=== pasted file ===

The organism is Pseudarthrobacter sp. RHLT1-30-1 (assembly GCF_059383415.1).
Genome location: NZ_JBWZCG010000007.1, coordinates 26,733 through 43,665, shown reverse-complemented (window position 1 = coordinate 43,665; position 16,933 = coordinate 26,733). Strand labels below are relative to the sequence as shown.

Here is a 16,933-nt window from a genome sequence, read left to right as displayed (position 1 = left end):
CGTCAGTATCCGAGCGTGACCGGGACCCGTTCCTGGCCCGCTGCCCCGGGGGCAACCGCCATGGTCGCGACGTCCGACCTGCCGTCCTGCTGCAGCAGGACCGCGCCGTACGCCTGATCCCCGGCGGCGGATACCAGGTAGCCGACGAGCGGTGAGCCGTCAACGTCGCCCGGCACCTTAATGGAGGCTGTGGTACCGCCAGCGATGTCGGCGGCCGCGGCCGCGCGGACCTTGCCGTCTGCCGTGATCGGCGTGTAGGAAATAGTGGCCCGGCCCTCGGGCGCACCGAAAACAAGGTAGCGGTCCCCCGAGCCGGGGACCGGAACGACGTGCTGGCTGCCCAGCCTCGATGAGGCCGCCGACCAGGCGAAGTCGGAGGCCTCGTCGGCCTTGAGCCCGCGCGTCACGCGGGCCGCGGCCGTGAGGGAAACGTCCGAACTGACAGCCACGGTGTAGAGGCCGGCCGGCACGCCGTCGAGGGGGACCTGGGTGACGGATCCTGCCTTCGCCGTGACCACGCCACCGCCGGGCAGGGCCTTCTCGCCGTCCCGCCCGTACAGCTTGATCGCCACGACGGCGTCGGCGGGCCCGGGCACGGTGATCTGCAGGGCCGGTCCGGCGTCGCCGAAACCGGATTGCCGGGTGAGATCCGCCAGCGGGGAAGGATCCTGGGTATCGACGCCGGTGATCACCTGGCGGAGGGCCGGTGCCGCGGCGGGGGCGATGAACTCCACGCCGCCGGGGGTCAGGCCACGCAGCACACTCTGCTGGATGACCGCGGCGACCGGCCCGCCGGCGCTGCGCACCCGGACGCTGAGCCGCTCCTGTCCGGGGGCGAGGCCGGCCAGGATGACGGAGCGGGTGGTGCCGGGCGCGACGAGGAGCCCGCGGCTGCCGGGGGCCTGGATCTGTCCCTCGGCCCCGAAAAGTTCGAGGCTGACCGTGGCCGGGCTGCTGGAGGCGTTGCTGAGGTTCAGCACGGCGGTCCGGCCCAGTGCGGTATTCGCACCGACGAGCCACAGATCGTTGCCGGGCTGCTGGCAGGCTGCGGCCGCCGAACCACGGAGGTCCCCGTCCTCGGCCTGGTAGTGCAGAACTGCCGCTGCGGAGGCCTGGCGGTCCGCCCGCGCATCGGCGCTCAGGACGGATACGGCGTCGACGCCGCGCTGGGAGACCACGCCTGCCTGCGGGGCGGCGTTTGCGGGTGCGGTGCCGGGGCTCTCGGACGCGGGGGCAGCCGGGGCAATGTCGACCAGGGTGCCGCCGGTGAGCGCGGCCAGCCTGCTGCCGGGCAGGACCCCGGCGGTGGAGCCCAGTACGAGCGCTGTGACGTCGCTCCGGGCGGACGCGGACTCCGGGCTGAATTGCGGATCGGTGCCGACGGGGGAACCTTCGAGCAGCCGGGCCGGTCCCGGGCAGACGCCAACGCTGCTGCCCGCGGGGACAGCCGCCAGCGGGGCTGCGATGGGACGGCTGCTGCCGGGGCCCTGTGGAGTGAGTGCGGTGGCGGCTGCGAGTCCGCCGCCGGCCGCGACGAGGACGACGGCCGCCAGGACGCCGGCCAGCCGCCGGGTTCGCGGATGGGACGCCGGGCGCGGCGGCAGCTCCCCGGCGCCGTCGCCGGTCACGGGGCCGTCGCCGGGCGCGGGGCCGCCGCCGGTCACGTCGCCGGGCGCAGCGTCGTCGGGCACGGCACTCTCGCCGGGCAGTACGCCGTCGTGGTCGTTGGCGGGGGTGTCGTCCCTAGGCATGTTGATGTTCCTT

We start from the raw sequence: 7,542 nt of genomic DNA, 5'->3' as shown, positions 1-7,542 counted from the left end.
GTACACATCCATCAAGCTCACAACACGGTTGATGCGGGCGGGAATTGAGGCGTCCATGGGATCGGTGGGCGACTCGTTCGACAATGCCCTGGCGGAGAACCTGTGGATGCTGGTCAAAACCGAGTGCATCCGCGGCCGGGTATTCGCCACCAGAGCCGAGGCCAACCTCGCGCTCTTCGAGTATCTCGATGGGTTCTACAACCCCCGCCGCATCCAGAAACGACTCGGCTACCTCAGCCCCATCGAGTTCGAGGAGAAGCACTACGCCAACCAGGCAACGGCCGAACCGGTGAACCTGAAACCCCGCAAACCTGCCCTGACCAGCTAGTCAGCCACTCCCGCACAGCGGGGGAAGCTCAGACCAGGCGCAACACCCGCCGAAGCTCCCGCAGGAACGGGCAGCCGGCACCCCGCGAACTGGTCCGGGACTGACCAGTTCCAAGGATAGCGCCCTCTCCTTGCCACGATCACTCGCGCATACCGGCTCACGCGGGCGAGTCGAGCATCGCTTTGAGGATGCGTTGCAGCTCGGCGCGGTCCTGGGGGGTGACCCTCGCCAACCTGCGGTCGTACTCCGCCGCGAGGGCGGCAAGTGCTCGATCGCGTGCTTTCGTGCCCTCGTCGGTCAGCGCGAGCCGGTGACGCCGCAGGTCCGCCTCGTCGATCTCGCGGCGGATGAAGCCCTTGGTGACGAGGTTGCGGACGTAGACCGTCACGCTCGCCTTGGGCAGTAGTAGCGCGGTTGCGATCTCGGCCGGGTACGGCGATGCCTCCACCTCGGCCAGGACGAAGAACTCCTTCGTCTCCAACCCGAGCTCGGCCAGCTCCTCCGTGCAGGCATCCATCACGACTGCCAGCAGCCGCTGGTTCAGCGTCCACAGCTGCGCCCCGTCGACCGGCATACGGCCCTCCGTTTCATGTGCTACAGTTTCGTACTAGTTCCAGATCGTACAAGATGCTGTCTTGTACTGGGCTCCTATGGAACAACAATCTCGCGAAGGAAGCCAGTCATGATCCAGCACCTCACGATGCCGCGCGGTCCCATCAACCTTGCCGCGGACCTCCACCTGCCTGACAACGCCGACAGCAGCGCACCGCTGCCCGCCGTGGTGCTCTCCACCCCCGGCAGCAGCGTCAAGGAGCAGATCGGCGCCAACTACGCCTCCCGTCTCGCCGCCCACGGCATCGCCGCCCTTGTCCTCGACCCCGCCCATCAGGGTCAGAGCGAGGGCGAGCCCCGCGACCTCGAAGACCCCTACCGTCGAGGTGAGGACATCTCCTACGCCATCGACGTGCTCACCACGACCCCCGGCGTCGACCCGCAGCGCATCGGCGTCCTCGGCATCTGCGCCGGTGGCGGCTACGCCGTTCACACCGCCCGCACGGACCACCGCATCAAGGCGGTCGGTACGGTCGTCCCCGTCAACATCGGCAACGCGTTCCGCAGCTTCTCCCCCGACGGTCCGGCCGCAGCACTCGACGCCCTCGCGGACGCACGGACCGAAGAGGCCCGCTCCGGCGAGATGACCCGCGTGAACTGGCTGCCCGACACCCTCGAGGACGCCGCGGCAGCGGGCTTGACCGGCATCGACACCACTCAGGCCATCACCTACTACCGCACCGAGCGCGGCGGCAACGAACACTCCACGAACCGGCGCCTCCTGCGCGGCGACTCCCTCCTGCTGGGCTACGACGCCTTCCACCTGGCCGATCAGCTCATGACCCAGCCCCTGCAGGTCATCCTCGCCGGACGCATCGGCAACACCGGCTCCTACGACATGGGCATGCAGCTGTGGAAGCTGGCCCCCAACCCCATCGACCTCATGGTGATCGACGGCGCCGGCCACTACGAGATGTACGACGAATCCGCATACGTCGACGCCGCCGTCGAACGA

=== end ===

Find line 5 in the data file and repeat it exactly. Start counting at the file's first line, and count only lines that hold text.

We start from the raw sequence: 7,542 nt of genomic DNA, 5'->3' as shown, positions 1-7,542 counted from the left end.